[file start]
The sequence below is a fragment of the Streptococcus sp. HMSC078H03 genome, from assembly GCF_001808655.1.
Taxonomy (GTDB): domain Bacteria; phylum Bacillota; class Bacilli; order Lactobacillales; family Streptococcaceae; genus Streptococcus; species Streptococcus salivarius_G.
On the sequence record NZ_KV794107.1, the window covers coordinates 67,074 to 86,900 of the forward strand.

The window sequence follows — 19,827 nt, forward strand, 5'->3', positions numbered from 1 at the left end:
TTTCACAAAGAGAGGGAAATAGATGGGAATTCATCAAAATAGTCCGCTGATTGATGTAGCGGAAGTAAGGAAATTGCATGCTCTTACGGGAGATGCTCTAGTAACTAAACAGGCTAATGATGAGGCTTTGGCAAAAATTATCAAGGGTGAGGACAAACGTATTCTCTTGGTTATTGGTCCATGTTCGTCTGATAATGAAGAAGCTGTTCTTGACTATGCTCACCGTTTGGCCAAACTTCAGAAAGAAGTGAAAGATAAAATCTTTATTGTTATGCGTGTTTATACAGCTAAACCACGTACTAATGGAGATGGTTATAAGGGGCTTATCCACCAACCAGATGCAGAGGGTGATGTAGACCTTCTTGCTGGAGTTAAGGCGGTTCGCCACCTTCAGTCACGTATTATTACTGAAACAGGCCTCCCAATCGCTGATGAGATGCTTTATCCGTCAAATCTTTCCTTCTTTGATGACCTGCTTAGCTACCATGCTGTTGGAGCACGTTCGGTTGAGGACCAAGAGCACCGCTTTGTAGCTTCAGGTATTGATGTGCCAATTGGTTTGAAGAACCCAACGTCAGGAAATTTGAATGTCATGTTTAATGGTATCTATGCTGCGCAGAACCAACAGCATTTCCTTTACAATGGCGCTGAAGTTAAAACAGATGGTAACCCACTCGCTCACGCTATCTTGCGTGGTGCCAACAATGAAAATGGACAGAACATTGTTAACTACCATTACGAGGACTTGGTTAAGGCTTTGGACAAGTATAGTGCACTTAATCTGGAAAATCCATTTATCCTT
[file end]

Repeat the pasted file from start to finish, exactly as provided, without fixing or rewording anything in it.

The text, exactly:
The sequence below is a fragment of the Streptococcus sp. HMSC078H03 genome, from assembly GCF_001808655.1.
Taxonomy (GTDB): domain Bacteria; phylum Bacillota; class Bacilli; order Lactobacillales; family Streptococcaceae; genus Streptococcus; species Streptococcus salivarius_G.
On the sequence record NZ_KV794107.1, the window covers coordinates 67,074 to 86,900 of the forward strand.

The window sequence follows — 19,827 nt, forward strand, 5'->3', positions numbered from 1 at the left end:
TTTCACAAAGAGAGGGAAATAGATGGGAATTCATCAAAATAGTCCGCTGATTGATGTAGCGGAAGTAAGGAAATTGCATGCTCTTACGGGAGATGCTCTAGTAACTAAACAGGCTAATGATGAGGCTTTGGCAAAAATTATCAAGGGTGAGGACAAACGTATTCTCTTGGTTATTGGTCCATGTTCGTCTGATAATGAAGAAGCTGTTCTTGACTATGCTCACCGTTTGGCCAAACTTCAGAAAGAAGTGAAAGATAAAATCTTTATTGTTATGCGTGTTTATACAGCTAAACCACGTACTAATGGAGATGGTTATAAGGGGCTTATCCACCAACCAGATGCAGAGGGTGATGTAGACCTTCTTGCTGGAGTTAAGGCGGTTCGCCACCTTCAGTCACGTATTATTACTGAAACAGGCCTCCCAATCGCTGATGAGATGCTTTATCCGTCAAATCTTTCCTTCTTTGATGACCTGCTTAGCTACCATGCTGTTGGAGCACGTTCGGTTGAGGACCAAGAGCACCGCTTTGTAGCTTCAGGTATTGATGTGCCAATTGGTTTGAAGAACCCAACGTCAGGAAATTTGAATGTCATGTTTAATGGTATCTATGCTGCGCAGAACCAACAGCATTTCCTTTACAATGGCGCTGAAGTTAAAACAGATGGTAACCCACTCGCTCACGCTATCTTGCGTGGTGCCAACAATGAAAATGGACAGAACATTGTTAACTACCATTACGAGGACTTGGTTAAGGCTTTGGACAAGTATAGTGCACTTAATCTGGAAAATCCATTTATCCTT